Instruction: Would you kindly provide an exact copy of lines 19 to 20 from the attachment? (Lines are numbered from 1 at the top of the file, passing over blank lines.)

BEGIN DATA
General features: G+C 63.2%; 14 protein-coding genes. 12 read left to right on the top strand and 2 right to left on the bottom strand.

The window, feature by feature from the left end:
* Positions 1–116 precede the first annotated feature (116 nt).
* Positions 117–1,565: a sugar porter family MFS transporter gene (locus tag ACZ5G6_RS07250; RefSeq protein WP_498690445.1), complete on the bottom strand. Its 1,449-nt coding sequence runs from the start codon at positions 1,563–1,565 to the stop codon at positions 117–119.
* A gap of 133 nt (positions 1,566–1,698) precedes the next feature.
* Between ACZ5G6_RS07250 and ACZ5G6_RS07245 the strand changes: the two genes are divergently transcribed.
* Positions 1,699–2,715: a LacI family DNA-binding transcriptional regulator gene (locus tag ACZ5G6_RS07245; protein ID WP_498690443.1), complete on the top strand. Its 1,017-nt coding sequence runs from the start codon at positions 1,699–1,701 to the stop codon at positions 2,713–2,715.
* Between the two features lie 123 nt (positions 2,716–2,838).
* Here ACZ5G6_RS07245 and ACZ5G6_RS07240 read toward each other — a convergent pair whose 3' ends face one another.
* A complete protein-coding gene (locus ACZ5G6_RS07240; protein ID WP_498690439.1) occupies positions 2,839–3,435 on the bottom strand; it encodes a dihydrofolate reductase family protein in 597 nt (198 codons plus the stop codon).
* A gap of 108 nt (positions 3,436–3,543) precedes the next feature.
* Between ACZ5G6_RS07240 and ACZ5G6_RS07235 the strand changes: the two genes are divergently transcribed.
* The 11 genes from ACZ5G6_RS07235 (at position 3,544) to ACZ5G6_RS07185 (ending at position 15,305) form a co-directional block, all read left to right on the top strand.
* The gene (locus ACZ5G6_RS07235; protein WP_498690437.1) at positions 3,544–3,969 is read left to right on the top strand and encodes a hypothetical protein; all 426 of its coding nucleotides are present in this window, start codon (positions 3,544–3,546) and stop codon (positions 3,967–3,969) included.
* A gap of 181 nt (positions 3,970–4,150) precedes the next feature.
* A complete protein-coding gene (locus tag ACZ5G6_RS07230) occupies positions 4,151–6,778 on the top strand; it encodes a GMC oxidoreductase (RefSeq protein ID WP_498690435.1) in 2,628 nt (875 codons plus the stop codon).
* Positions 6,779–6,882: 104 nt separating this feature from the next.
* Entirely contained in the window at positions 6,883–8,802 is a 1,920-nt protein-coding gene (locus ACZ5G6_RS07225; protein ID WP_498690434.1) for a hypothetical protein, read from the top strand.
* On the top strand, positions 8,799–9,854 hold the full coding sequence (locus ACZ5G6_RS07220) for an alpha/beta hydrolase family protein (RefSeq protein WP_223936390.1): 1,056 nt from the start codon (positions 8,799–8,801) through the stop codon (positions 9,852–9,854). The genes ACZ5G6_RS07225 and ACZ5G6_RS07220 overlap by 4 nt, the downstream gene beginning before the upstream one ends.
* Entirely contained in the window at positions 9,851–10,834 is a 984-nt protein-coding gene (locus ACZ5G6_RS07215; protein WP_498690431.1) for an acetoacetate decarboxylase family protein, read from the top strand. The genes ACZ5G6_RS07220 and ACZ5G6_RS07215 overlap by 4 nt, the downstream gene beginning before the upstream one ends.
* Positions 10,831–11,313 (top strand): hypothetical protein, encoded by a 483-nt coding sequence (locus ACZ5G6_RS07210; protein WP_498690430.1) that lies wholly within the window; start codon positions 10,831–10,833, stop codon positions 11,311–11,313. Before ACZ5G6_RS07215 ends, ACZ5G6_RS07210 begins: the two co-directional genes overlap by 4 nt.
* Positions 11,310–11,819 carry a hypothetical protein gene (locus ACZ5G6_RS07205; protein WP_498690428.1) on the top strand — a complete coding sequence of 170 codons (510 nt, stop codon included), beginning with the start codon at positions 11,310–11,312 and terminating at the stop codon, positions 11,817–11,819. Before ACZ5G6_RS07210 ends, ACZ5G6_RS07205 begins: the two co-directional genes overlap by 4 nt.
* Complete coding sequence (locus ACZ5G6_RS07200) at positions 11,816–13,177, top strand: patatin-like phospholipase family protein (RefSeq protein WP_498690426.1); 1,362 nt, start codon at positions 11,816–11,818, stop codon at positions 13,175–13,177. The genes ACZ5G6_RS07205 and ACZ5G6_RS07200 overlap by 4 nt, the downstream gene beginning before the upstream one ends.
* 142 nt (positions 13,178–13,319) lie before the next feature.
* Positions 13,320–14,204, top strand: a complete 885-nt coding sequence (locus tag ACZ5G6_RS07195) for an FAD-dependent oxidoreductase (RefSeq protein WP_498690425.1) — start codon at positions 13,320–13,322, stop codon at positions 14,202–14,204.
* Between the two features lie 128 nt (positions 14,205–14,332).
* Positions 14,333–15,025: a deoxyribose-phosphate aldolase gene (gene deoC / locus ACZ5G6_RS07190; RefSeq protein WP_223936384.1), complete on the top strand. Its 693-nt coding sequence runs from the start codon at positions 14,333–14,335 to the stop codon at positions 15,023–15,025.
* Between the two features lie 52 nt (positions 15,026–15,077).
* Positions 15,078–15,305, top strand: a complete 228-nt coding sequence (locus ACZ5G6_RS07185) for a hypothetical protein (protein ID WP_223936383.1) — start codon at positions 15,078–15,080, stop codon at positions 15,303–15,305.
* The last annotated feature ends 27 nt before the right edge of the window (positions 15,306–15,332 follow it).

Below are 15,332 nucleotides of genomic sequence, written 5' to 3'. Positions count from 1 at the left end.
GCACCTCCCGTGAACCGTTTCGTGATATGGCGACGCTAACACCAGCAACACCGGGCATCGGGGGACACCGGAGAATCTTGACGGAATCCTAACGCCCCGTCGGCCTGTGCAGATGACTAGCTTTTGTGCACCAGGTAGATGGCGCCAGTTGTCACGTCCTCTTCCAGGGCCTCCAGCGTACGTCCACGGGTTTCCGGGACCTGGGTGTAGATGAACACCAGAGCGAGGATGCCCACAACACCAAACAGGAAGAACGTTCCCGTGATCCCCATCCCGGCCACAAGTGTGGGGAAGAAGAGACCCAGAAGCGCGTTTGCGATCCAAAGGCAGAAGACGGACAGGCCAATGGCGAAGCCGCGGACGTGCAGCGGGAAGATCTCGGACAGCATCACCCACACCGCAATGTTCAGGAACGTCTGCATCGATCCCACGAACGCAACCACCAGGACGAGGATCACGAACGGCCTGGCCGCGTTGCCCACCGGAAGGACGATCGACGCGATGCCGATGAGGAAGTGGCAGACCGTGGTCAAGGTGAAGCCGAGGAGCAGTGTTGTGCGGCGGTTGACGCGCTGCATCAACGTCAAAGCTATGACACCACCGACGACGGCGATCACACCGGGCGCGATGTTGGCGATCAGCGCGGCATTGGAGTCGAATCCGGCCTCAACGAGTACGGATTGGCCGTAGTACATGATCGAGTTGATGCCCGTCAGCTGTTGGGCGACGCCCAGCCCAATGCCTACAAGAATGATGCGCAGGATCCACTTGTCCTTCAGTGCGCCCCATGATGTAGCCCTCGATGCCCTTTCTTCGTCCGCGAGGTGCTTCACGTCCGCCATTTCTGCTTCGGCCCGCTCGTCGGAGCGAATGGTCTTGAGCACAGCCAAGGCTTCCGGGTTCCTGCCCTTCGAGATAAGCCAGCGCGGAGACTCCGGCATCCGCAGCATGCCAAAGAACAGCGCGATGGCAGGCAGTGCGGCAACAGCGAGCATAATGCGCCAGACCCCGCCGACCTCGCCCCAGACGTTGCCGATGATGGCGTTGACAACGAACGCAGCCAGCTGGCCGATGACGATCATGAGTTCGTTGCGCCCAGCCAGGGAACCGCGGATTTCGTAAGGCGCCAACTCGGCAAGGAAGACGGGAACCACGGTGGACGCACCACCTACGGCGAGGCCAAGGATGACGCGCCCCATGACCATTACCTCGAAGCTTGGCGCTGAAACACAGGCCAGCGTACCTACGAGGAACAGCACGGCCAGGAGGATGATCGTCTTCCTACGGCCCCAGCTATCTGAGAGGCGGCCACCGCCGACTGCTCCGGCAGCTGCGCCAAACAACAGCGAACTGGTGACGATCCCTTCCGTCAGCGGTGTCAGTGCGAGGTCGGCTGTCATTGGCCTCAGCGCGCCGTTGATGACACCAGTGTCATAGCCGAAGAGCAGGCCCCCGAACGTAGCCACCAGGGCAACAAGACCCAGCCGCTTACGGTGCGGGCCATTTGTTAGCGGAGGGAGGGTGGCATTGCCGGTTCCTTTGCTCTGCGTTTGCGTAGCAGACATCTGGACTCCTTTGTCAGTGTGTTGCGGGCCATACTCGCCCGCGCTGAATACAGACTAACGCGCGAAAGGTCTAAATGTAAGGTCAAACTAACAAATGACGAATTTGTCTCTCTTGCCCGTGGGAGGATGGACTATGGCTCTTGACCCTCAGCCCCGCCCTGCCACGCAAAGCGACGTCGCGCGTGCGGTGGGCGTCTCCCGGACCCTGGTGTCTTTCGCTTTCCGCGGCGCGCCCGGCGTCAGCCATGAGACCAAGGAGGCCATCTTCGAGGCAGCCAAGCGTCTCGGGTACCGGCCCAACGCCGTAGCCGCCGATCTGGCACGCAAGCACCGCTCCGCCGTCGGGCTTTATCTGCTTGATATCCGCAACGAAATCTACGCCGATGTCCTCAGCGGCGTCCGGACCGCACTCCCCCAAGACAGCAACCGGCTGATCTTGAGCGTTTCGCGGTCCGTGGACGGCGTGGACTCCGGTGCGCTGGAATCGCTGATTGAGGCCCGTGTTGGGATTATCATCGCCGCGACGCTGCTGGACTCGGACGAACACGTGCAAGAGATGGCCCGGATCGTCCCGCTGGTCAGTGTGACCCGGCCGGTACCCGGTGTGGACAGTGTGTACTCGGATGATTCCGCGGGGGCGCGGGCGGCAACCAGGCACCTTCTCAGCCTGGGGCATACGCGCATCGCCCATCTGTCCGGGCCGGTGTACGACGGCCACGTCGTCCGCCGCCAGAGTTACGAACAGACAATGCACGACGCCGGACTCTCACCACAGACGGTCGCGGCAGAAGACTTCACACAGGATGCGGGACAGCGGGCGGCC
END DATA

* On the top strand, positions 8,799–9,854 hold the full coding sequence (locus ACZ5G6_RS07220) for an alpha/beta hydrolase family protein (RefSeq protein WP_223936390.1): 1,056 nt from the start codon (positions 8,799–8,801) through the stop codon (positions 9,852–9,854). The genes ACZ5G6_RS07225 and ACZ5G6_RS07220 overlap by 4 nt, the downstream gene beginning before the upstream one ends.
* Entirely contained in the window at positions 9,851–10,834 is a 984-nt protein-coding gene (locus ACZ5G6_RS07215; protein WP_498690431.1) for an acetoacetate decarboxylase family protein, read from the top strand. The genes ACZ5G6_RS07220 and ACZ5G6_RS07215 overlap by 4 nt, the downstream gene beginning before the upstream one ends.